Category Archives: Bad Boys

The men of Camp Clansman (yes, it is exactly what you think it is…)

RPPC. Private Collection.

RPPC. Private Collection.

I love everything about this real photo postcard, such a lovely photo; the great composition, the dapper subjects, the details like the hats on the wire, the white polka dot tie…but then there is the sign on the door like an elephant in the room.  Camp Clansman? I’ll go ahead and strongly assume this is a photo of Ku Klux Klan members showing their faces too…

I wondered if I should post it as is, or go ahead and avoid the controversy by digitally erasing the door sign. This picture has been in my collection for many months and I finally decided to post it as is.

Why doctor the past to extract the good and hide the ugly? And as such…

This particular image is a Velox taken between 1907-1914.

Some facts about the second emerging of the KKK:

The KKK of the 1910s-1920s was the second incarnation of the group first emerged in the 1860s. While the Southern chapters still focused on racism against blacks, the Northern and Midwestern ones were fueled by the liberalisation of society, mounting integration and increasing tensions between established whites and Eastern European/Jew immigrants and southerners (black and white) moving into the cities and competing for jobs.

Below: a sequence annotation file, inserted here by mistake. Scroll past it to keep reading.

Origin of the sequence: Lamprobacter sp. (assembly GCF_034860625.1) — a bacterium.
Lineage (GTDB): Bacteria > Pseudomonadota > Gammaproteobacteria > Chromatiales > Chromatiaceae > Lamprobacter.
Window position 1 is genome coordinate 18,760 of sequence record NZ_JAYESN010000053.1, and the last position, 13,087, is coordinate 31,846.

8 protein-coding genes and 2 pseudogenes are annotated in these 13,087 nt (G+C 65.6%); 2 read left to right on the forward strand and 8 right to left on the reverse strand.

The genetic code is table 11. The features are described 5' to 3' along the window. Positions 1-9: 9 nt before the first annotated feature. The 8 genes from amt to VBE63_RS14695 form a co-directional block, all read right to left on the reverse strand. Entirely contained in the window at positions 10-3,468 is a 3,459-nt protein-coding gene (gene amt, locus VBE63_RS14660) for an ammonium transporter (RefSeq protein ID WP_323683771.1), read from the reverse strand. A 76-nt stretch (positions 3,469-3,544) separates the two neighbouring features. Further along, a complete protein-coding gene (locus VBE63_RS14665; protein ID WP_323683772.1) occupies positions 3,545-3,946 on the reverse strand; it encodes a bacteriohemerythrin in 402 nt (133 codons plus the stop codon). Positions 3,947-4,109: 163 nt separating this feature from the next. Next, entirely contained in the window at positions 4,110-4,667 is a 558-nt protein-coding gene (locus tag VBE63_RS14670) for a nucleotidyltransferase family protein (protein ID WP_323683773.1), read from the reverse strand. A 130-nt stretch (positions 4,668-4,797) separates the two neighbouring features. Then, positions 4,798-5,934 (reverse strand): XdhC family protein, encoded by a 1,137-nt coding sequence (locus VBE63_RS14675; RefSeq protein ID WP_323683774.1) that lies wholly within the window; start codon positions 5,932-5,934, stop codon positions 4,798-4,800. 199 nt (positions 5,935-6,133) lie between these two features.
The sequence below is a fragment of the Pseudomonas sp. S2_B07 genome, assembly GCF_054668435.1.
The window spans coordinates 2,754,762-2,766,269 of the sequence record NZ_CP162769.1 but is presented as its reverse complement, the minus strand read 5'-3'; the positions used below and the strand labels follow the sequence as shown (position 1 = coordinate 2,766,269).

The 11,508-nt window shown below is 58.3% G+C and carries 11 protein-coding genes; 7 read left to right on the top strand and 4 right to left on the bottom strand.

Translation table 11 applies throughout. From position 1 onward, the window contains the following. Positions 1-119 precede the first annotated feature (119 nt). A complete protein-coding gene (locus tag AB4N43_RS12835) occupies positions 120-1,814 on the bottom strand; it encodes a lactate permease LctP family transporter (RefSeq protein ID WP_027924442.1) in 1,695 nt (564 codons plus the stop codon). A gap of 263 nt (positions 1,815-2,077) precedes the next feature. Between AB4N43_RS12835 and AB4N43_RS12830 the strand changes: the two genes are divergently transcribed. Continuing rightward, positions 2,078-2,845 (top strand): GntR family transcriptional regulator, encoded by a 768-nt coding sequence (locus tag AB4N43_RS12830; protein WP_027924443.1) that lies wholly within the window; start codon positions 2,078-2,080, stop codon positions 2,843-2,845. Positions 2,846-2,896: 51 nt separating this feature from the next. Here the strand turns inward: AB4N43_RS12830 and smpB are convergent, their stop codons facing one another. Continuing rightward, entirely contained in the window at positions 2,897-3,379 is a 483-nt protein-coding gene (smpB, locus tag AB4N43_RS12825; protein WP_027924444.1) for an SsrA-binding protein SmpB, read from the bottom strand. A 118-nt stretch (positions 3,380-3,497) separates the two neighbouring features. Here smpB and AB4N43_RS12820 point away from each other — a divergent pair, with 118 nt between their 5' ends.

Members of the South were patriarchal staunch anti-Catholic protestants, but all -North or South- were prohibitionists. Violent incidents were frequent between bootleggers and KKK members. The movement reached its peak in the Twenties. Some estimates put the membership total at the time to about 8 million members. In Indiana alone 40% of men were members and the group elected a governor. The manufacturing city of Detroit counted an astonishing 40,000 members within the city limits.

Not surprisingly, the turnover was high when people realized they didn’t agree with the extreme views of the group, and by the end of the second decade the KKK lost most of its members, and consequently -and thankfully- its voting power.

The charm hanging off his pants pocket looks unsettling...a skull?

The charm hanging off this man’s pants pocket looks unsettling…a skull? 

Well dressed group.

(Click for larger image)

While some in my category of “Bad Boys” are jokingly there because they look the part, these men looked respectable, even upper class, and still they were motivated by hate…This is where the true danger is. For the boy’s sake I hope the gentlemen on the photo finally woke up and left the group too.

As a side note, I think these were men of one family. Many seem to share similar physical traits.

RPPC: VELOX diamonds 1907-1914

The Good Fellows

RPPC. Private Collection.